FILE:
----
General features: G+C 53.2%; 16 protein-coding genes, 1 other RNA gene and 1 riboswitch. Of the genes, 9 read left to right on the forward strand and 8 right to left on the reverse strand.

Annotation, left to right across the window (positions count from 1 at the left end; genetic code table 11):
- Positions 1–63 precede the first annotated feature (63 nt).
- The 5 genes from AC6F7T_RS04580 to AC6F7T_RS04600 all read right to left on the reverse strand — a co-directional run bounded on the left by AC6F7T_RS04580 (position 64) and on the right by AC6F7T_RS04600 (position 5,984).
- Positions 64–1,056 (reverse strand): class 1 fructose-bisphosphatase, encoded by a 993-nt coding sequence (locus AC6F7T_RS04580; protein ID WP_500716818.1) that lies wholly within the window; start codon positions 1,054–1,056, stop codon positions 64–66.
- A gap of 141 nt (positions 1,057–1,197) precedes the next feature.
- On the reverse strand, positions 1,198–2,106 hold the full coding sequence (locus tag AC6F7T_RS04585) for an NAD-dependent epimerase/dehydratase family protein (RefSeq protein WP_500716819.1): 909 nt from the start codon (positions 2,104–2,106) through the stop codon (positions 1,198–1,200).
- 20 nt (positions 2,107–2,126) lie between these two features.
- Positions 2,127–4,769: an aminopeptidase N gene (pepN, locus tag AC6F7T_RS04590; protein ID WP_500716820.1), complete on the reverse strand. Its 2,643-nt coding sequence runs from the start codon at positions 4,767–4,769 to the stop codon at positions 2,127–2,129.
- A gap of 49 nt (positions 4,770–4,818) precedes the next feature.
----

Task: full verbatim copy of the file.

General features: G+C 53.2%; 16 protein-coding genes, 1 other RNA gene and 1 riboswitch. Of the genes, 9 read left to right on the forward strand and 8 right to left on the reverse strand.

Annotation, left to right across the window (positions count from 1 at the left end; genetic code table 11):
- Positions 1–63 precede the first annotated feature (63 nt).
- The 5 genes from AC6F7T_RS04580 to AC6F7T_RS04600 all read right to left on the reverse strand — a co-directional run bounded on the left by AC6F7T_RS04580 (position 64) and on the right by AC6F7T_RS04600 (position 5,984).
- Positions 64–1,056 (reverse strand): class 1 fructose-bisphosphatase, encoded by a 993-nt coding sequence (locus AC6F7T_RS04580; protein ID WP_500716818.1) that lies wholly within the window; start codon positions 1,054–1,056, stop codon positions 64–66.
- A gap of 141 nt (positions 1,057–1,197) precedes the next feature.
- On the reverse strand, positions 1,198–2,106 hold the full coding sequence (locus tag AC6F7T_RS04585) for an NAD-dependent epimerase/dehydratase family protein (RefSeq protein WP_500716819.1): 909 nt from the start codon (positions 2,104–2,106) through the stop codon (positions 1,198–1,200).
- 20 nt (positions 2,107–2,126) lie between these two features.
- Positions 2,127–4,769: an aminopeptidase N gene (pepN, locus tag AC6F7T_RS04590; protein ID WP_500716820.1), complete on the reverse strand. Its 2,643-nt coding sequence runs from the start codon at positions 4,767–4,769 to the stop codon at positions 2,127–2,129.
- A gap of 49 nt (positions 4,770–4,818) precedes the next feature.